Martine Kalaw '99 has written a memoir, Woman Without an Identity, regarding her journey through a seven-year battle as an undocumented immigrant without a family to becoming a senior level executive with an advanced degree, a father, and U.S. citizenship.
"I started to write my story because I was too afraid to speak," said Kalaw. "I felt invisible and the words I put on paper was the only voice I had. I was undocumented for thirteen years and in deportation for seven. I feared for my life and was at risk of being sent to a detention facility because I was also stateless. If something terrible was going to happen to me I needed people to know that I existed and that I wasn't just an 'illegal alien'."
Martine spent ten years writing an original memoir, a process she has described as "cathartic." After meeting with editors at Penguin and Random House she was frustrated with their opinions that she was too young to write her own story because it hadn't even started yet.
"A few years later I actually got my citizenship, my father found me through LinkedIn, and I went to Africa with one of my closest friends, another St. Anne's-Belfield alum, to meet my father," remembered Kalaw. "That was where the real story began and I wrote an entirely new manuscript."
Following her graduation from St. Anne's-Belfield School in 1999, Kalaw earned a Bachelor of Arts degree from Hamilton College in 2003, where she majored in world politics. In 2004 she was awarded a Master of Public Administration degree with a Certificate of Legal Studies from the Maxwell School of Citizenship and Foreign Affairs at Syracuse University. Her area of focus in her graduate studies was immigration law.
On May 18, 2007, Kalaw served as a panelist and speaker to the U.S. House of Representative's Judiciary Subcommittee's hearing on Immigration Reform, where she shared her story and spoke on behalf of the DREAM Act. She has also been a featured speaker on immigration reform at various forums and rallies, including Senator McCain's Town Hall Rally on Immigration in New York City in February 2006 and her story has appeared in editorials in publications such as USA Today, Metro New York, and The New York Sun.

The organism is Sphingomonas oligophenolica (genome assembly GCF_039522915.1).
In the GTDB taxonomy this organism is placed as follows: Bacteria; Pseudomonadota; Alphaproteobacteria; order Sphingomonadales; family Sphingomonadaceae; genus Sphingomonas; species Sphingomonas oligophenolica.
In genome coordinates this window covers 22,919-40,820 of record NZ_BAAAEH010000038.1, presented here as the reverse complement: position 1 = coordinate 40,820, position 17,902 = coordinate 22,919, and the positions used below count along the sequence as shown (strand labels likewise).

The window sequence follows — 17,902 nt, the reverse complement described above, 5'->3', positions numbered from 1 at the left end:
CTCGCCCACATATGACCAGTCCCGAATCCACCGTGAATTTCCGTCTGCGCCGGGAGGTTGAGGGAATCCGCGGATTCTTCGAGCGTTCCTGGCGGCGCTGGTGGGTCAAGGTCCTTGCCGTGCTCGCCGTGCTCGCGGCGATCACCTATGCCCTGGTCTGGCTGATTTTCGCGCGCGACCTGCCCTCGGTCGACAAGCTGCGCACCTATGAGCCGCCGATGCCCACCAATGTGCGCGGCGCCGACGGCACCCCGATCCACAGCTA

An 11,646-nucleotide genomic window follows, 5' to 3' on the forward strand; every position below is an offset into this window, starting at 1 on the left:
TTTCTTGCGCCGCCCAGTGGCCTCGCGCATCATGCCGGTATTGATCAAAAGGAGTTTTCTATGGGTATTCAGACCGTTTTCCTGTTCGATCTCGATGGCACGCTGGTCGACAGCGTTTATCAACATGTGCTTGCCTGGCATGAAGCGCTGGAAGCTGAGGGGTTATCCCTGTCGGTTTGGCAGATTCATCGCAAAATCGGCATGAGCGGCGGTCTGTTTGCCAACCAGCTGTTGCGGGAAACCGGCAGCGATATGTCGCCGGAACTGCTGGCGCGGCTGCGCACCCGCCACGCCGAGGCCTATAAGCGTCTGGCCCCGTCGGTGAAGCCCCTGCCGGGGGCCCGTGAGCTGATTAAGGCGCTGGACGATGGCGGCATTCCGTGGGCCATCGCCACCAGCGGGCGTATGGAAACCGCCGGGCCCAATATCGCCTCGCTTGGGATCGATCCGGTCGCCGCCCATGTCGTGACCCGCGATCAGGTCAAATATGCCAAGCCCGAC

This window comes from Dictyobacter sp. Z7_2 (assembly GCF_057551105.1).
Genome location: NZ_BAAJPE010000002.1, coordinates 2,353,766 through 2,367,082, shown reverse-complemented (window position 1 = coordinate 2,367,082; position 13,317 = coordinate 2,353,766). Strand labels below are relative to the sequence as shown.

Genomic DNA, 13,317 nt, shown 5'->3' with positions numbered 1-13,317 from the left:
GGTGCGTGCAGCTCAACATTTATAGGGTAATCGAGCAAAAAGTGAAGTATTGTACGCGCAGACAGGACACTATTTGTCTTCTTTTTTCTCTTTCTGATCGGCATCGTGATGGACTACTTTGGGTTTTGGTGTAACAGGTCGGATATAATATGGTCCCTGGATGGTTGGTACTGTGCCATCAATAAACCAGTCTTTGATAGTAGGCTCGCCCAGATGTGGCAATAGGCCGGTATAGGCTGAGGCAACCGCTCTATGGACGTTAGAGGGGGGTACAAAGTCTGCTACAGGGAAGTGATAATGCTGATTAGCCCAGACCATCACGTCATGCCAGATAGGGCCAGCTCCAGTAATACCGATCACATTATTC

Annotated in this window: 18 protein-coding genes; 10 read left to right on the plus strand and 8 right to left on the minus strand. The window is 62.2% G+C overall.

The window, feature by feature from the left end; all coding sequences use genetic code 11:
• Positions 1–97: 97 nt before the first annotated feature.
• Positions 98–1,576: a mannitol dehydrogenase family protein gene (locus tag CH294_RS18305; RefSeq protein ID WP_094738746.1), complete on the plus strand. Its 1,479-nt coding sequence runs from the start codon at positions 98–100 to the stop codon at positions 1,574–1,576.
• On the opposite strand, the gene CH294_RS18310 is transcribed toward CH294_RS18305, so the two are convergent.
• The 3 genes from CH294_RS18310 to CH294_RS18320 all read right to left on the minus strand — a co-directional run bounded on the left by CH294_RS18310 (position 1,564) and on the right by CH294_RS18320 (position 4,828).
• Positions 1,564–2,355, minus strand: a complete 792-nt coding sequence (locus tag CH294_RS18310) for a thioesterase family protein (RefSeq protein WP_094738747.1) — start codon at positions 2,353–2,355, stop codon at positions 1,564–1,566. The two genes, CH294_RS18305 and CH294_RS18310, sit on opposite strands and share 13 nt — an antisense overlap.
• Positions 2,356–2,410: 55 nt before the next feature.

"I always knew that I wanted to become a writer but I didn't always believe that I was capable of excelling at it," said Kalaw. "I remember the first real story I wrote called The Bloody Finger when I was ten years old. I wanted it to be part of the Goosebumps collection. I thought that I wanted to be like Stephen King and writer thrillers. I spent three years writing that story by hand. It's so cute to read it now ... In 1997, when I was in eleventh grade I (came to) St. Anne's-Belfield School and I was introduced to Karen O'Neill, my English teacher. Mrs. O'Neill's passion for creative writing was addictive and she encouraged me to tell my story. One day she actually told me that I was a writer. I guess you could say that I wrote my first memoir that year and gifted it to my friends as a Christmas present. Little did I know that the story was just unfolding and that I would have so much more to write about years later."
Kalaw returned to campus in 2007 to serve as the kenynote speaker at that year's Convocation ceremony. Since then she has built and executed learning/training programs globally for fortune 500 companies and start-ups. She is also the sole proprietor of Martine Kalaw Enterprises, LLC a holding company that promotes her motivational speaking, books, and consulting work.
Kalaw was born in Zambia, but lived in the Democratic Republic of the Congo (DRC) until the age of four when she immigrated to the United States. Since her journey to Zambia in November 2014 to meet her father, she is proud to call both the U.S. and her native Africa home. As a recent U.S. passport holder, Kalaw's newfound passion is travelling globally and being a citizen of the world.
Woman Without an Identity will be published on April 12, 2018. Pre-orders are available via Publishizer through April 5, 2018.